SEC Chair Clayton defended the proposed Reg BI, albeit in less colorful terms, insisting that the rule would substantially raise the existing suitability standard that guides broker-dealer recommendations to retail investors.
The agency is slated to finalize a rule by September of 2019. Since the rules were opened for public comment, they have been criticized as being too soft by consumer advocates, and too vague by securities lawyers.
6. 5th Circuit finally certifies fiduciary rule decision.
In June, the 5th Circuit finally issues a certification officially vacating the fiduciary rule. That came a month-and-a-half after it was expected, and after two requests for a rehearing by state attorneys were denied by the court.
Lawyers tracking the case speculated that the 5th Circuit may have been exploring internal procedures that would have allowed for an en banc review, or rehearing of the March decision, before the full panel of Appellate judges on the court.
“Opponents of the rule are breathing a sigh of relief that the mandate was finally issued,” said Walsh. “But it does leave financial institutions in a bit of an uncertain place. For those that have taken steps to comply with the rule, it leaves them wondering what they get for their efforts.”
7. SEC gives unscrupulous fiduciaries chance to turn themselves in.
The June 12 deadline for the SEC’s Share Class Selection Disclosure Initiative closes. Launched in February, the initiative was designed to rein in “potential widespread violations” of the Investment Advisers Act of 1940, according to the SEC.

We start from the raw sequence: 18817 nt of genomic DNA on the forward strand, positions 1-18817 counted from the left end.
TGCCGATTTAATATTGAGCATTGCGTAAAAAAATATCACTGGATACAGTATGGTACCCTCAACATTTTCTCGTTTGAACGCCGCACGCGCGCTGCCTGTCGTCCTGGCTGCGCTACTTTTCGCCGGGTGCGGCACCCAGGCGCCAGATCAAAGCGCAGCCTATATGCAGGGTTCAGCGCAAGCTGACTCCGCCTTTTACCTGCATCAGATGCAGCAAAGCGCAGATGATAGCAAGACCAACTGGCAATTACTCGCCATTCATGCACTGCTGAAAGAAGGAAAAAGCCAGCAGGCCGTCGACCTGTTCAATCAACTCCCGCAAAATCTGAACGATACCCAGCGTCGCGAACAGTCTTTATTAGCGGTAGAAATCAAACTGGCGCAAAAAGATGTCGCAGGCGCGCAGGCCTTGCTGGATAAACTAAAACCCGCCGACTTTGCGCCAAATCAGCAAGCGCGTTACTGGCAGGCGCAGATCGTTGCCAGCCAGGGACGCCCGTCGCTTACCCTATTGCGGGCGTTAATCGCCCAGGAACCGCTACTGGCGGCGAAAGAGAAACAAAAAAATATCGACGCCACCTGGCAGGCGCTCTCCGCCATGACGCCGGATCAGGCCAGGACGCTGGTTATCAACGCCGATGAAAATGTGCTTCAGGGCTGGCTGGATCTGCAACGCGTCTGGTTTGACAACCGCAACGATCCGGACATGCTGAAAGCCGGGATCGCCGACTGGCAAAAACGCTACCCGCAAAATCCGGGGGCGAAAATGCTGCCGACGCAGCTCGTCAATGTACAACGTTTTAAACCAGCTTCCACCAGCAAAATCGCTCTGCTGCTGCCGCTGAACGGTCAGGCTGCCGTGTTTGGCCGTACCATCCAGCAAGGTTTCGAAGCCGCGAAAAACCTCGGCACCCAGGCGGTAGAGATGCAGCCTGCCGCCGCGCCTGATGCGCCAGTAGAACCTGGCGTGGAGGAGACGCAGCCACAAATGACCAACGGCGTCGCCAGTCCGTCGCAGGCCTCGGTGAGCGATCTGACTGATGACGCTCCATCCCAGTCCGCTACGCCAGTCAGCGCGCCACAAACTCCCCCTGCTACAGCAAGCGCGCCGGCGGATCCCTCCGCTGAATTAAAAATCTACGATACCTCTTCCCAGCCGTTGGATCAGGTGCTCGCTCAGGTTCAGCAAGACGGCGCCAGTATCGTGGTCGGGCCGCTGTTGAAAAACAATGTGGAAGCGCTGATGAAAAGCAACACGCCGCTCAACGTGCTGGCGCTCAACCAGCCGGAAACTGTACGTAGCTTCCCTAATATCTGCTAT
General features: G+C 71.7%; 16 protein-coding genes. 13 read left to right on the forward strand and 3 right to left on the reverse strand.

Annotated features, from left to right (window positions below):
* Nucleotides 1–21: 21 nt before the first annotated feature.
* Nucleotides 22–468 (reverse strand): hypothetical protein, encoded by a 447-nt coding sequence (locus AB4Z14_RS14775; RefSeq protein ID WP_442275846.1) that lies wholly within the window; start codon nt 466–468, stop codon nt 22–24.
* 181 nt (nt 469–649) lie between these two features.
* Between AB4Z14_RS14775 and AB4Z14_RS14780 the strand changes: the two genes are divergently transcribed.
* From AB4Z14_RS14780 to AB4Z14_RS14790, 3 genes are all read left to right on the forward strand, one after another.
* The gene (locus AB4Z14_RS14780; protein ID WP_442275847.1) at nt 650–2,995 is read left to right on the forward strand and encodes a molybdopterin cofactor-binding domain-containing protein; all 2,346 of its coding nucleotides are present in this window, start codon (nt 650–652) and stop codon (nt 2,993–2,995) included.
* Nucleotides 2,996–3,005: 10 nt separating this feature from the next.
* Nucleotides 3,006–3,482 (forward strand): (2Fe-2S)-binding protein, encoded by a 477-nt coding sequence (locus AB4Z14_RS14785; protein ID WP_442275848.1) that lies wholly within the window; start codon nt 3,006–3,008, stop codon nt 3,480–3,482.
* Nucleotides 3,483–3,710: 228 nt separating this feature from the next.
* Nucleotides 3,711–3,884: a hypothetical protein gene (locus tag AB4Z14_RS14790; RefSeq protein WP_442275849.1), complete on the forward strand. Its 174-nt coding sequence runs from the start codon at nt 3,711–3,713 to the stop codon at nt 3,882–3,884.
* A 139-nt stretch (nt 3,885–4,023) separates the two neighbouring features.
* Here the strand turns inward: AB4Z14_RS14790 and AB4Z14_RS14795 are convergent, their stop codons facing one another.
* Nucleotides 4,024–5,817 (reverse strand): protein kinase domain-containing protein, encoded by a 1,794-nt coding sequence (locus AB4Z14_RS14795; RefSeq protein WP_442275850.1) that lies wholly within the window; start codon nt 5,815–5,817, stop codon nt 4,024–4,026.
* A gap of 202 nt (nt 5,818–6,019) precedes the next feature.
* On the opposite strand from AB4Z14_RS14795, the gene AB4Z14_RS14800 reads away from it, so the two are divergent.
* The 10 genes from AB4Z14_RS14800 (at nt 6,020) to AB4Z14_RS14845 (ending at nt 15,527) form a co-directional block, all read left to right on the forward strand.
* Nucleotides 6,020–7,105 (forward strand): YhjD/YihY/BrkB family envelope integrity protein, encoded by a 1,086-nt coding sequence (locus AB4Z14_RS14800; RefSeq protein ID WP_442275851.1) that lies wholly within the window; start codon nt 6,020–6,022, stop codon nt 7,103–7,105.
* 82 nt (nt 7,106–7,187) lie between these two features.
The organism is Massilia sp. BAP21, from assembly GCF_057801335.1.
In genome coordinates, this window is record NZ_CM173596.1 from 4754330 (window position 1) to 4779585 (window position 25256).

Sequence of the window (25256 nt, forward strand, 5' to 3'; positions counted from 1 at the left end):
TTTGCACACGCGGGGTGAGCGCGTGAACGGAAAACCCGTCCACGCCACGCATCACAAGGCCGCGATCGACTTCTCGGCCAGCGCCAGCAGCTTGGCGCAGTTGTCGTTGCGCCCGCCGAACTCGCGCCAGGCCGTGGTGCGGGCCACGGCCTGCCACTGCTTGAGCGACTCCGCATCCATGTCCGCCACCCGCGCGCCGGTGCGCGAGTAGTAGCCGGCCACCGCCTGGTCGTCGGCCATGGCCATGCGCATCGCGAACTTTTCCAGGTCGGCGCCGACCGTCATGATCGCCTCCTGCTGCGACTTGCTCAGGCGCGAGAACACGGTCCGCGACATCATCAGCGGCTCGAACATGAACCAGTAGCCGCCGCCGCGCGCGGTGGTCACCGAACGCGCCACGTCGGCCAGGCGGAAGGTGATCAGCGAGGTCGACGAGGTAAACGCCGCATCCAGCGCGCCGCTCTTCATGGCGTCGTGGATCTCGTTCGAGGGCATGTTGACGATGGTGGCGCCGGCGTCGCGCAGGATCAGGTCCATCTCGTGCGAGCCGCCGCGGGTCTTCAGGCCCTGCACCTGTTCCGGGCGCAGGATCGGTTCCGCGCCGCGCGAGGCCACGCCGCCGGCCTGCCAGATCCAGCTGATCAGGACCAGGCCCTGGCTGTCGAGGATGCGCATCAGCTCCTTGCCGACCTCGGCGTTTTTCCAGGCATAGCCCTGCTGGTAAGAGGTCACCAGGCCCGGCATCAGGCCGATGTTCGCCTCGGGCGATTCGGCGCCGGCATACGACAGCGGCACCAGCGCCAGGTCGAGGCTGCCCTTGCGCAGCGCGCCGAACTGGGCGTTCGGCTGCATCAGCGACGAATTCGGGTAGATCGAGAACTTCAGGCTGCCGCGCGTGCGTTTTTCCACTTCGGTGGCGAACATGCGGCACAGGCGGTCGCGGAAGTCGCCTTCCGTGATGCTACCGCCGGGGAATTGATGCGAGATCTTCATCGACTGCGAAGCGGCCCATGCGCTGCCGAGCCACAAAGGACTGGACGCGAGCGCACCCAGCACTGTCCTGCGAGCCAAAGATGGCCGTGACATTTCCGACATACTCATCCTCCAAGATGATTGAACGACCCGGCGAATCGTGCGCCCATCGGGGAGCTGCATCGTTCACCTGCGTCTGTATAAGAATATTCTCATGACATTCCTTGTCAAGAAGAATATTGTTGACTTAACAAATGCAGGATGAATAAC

The program targeted advisors’ failure to disclose 12b-1 fees on mutual funds, and recommendations of higher cost share classes when lower-cost shares of the same fund were available.
The SEC’s Division of Enforcement will recommend that firms self-reporting violations will not be subject to civil penalties. Firms will, however, be responsible for returning ill-gotten gains from 12b-1 fees on higher-cost share classes to investors.
“Scores of investment advisers participated in the SCSD Initiative, which will result in charges against them,” write Stephanie Avakian and Steven Peikin, co-directors of SEC’s Division of Enforcement, in the agency’s recently released annual report.
SEC staff are working with mutual fund experts to cull through the cases, and taking “aggressive and critical views” of how firms defend their capture of 12b-1 fees, said James Lundy, a partner at Drinker Biddle and head of the firm’s SEC and Regulatory Enforcement Team.
“It feels like an enforcement initiative, not self-reporting,” added Lundy, who is representing several firms under the program.
8. CalSavers sued.
California’s state-administered auto-IRA program is sued by a tax advocacy group.
The program is designed to get nearly 7 million workers that don’t have access to a workplace savings plan enrolled in IRAs.
The Howard Jarvis Taxpayers Association alleged CalSavers violates the Supremacy Clause of the U.S. Constitution because the Employee Retirement Income Security Act, a federal law, preempts California’s law.
Under ERISA, all employer sponsors of private-sector retirement plans are fiduciaries. Under California’s law, employers that will be required to participate in CalSavers will not be considered fiduciaries.
ERISA “does not allow state-run retirement programs for private employees,” according to HJTA’s complaint. The advocacy group claims participants in CalSavers will be deprived of the consumer protections built into ERISA.
9. IRS opens door for 401(k) sponsors to address student loan debt.